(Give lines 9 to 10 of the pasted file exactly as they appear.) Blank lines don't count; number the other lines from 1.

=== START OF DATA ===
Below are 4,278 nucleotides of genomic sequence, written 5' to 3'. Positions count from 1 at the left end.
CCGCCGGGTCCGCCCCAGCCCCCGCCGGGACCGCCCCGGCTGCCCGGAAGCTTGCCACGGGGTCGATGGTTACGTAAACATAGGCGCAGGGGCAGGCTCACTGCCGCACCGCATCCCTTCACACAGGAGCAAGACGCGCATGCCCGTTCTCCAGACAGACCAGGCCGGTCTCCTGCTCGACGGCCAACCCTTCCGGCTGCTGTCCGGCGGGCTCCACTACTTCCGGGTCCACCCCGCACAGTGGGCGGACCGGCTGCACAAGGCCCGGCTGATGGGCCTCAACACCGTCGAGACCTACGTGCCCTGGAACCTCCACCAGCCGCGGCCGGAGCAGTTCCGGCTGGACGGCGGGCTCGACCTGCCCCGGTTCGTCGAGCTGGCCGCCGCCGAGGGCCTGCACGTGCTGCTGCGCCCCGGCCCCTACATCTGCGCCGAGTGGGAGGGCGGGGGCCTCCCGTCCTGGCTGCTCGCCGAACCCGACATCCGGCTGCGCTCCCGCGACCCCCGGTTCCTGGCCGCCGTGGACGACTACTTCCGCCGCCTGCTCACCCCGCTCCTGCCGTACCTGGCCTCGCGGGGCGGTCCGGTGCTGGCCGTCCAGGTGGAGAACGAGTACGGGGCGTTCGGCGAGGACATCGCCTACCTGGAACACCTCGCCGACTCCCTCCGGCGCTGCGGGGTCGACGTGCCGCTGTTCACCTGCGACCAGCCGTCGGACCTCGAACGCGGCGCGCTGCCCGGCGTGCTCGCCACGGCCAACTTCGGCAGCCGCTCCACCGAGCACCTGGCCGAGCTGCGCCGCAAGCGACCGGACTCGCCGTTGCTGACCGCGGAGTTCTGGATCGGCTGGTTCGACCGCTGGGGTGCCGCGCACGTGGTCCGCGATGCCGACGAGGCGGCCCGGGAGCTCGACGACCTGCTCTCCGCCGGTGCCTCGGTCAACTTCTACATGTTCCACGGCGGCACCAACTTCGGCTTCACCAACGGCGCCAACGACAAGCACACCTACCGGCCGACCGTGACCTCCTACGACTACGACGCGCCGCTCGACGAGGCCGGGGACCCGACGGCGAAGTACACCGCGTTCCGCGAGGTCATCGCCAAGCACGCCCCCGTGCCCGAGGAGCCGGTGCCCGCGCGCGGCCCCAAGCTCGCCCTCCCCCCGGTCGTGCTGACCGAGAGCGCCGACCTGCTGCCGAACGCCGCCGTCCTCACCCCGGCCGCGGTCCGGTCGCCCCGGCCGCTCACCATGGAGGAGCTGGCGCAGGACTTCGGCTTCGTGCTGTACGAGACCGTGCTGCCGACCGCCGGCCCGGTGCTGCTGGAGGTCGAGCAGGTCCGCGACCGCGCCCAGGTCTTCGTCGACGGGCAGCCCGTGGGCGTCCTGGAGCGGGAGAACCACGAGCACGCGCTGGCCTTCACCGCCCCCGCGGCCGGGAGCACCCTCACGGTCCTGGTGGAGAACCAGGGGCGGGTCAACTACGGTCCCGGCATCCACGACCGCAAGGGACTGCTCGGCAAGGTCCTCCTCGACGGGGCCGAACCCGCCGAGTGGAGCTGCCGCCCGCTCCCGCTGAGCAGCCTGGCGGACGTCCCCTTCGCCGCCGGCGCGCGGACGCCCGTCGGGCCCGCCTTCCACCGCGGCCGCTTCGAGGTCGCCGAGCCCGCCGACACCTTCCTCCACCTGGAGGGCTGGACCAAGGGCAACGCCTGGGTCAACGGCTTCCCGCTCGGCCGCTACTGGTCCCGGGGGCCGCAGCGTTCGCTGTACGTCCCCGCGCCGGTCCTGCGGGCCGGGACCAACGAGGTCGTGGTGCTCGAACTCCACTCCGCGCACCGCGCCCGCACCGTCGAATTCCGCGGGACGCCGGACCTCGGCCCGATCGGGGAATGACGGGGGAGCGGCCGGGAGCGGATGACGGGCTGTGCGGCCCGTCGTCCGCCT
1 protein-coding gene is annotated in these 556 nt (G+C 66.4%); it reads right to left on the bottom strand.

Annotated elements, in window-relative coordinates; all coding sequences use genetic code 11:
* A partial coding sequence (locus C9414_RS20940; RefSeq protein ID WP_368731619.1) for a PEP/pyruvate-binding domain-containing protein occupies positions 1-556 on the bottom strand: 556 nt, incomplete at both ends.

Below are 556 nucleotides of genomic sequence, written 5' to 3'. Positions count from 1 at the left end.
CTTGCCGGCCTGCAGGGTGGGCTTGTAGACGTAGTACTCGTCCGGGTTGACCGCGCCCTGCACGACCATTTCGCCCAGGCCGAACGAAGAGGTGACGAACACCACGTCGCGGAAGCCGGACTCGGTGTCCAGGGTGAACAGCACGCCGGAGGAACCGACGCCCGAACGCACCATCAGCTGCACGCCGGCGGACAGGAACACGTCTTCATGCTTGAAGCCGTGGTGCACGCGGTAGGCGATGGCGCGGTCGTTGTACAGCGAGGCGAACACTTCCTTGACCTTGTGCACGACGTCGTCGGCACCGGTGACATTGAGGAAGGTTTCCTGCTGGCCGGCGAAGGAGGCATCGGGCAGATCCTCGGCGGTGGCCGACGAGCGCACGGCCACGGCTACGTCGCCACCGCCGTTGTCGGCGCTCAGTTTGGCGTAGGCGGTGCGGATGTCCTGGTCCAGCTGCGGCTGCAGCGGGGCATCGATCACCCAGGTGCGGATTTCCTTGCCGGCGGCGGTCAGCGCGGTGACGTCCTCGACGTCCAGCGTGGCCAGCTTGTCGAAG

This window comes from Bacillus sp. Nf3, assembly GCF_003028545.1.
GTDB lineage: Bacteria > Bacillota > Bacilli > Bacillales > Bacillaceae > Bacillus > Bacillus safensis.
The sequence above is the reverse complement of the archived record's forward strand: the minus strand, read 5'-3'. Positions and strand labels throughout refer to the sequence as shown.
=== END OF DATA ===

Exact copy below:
GTDB lineage: Bacteria > Bacillota > Bacilli > Bacillales > Bacillaceae > Bacillus > Bacillus safensis.
The sequence above is the reverse complement of the archived record's forward strand: the minus strand, read 5'-3'. Positions and strand labels throughout refer to the sequence as shown.